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        • Vyctoria Nightingale says: 40 comments

          I’m with you! I LOVE old vintage mobile homes/campers but also fall all over a huge Italianate with a fancy staircase— they all excite me the same. 🙂

          2
        • CoraCora says: 2059 comments
          OHD Supporter & Moderator

          Clinton, TN

          I LOVE vintage mobile homes!!! They’re so cute, and there are so few survivors. 🙂 I would live in one if I could convince my hubby. I’m super-intrigued by Lustrons as well. There is one in south Knoxville just off one of the main thoroughfares; I always crane my head to stare at when I go by!

          5
        • JKleeb says: 278 comments

          I didn’t mean nostalgia, novelty and limited supply (or rarity) as negatives. Those qualities are probably why I like a lot of old houses. I appreciate the place of Lustrons in post-war housing, just don’t think they would be comfortable for me to live in.

          • linzyloolinzyloo says: 135 comments
            1900 Prairie
            Washington Court House, OH

            I completely understood your comment. That reply was supposed to show up under Dr. Peterson’s comment. I must have hit a wrong button or two. Or five ?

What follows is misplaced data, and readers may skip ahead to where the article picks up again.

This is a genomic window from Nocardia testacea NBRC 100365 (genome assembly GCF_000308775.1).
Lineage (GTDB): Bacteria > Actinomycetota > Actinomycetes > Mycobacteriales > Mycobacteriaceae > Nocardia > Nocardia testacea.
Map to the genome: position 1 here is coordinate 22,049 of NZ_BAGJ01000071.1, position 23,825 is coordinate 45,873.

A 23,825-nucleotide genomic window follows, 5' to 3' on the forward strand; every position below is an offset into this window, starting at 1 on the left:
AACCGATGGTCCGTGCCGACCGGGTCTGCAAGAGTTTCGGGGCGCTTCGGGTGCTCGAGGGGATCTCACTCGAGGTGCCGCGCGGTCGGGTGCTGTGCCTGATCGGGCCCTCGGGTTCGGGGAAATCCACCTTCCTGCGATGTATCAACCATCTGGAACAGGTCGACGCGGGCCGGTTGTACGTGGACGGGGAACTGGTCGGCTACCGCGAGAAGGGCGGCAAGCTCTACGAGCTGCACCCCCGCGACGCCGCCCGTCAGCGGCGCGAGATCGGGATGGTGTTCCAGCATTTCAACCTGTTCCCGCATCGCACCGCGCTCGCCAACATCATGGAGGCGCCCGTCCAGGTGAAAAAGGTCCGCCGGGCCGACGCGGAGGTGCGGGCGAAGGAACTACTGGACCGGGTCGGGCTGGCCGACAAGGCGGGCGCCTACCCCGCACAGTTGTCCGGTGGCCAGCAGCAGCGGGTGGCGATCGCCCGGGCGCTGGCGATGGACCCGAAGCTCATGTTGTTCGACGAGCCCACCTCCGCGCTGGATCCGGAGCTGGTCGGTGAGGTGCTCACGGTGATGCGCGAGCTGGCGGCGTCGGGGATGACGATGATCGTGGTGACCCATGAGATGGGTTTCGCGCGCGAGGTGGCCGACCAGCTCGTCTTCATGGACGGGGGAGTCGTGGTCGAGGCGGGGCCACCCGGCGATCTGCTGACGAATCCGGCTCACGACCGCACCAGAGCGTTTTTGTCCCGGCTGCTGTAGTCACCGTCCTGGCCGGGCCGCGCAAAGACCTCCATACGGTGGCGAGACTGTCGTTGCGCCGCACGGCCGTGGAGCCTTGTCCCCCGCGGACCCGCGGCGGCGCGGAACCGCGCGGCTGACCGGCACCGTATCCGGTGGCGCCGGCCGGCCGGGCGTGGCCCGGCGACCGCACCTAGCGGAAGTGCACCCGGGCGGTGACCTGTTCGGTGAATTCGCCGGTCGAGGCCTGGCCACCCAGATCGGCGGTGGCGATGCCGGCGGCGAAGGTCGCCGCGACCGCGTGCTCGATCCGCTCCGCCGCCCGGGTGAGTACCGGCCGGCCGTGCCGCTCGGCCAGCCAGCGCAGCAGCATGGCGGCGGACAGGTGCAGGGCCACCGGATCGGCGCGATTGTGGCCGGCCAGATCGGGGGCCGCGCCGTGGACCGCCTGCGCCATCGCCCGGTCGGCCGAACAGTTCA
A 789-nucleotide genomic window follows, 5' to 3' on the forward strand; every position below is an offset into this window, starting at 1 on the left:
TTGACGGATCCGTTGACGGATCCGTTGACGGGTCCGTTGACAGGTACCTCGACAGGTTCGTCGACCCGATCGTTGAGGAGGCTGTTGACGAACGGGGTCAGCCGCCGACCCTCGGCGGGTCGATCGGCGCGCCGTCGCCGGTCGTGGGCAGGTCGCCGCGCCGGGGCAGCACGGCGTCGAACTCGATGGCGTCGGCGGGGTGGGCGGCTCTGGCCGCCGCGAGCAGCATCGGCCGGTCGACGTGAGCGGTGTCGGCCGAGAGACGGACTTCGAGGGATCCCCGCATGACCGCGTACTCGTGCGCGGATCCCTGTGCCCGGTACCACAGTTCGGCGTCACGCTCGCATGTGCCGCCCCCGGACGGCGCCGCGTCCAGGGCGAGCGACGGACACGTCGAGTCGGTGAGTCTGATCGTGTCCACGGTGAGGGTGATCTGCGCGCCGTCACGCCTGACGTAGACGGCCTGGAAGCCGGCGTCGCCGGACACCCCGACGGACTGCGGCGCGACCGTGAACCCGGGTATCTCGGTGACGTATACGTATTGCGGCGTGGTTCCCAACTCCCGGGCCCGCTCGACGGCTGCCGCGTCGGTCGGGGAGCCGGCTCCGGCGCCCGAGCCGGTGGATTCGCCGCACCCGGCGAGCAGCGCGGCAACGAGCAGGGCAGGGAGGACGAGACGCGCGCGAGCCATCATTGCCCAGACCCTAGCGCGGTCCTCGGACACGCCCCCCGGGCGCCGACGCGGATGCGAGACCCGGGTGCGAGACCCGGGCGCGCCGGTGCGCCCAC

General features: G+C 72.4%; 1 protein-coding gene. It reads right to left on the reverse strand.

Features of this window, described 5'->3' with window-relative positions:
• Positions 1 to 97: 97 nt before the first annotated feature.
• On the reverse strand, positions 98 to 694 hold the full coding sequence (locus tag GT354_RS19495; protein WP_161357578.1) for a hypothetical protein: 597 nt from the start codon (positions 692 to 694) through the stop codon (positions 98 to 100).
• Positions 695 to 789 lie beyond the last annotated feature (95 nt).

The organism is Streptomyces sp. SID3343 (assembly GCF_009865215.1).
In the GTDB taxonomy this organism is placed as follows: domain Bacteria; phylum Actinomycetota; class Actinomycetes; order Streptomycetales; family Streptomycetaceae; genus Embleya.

• Lancaster JohnLancaster John says: 826 comments
        OHD Supporter

        1875 Victorian Farmhouse
        Lancaster, PA, PA

        I grew up in an area where there were half a dozen Lustrons within a couple of miles. I do like them for what they represent — a post-war solution to modern housing for the middle class — but I would not want to live in one either. All metal construction must be a heat nightmare in the summer and a heating nightmare in the winter. Is there anyone who can comment from the perspective of actually having lived in one? I’d love to hear your opinions.

        1
  7. JenniferA says: 11 comments

    Texas property built 5 years after Texas became a state. This is a beautiful part of the state with rolling hills and centuries old live oaks. Just over an hour’s drive from the Houston metro area.

    $695,000

    https://www.zillow.com/homedetails/10455-Fm-50-Brenham-TX-77833/228437192_zpid/

    6
  8. CandyCandy says: 148 comments
    OHD Supporter

    Carpentersville, IL

    My paternal grandparents lived in one nearly identical to the home in WV… only difference was it was all yellow and the awnings were pale green! And of course it was alllll original then! It’s long gone (probably 55 years ago) but I remember it distinctly! Thank you for sharing!!

    3
  9. Anne M.Anne M. says: 859 comments
    OHD Supporter

    1972 raised ranch.
    Hopkinton, MA

    I was away last week so I am not sure if any of these have been shared already, if so, I apologize.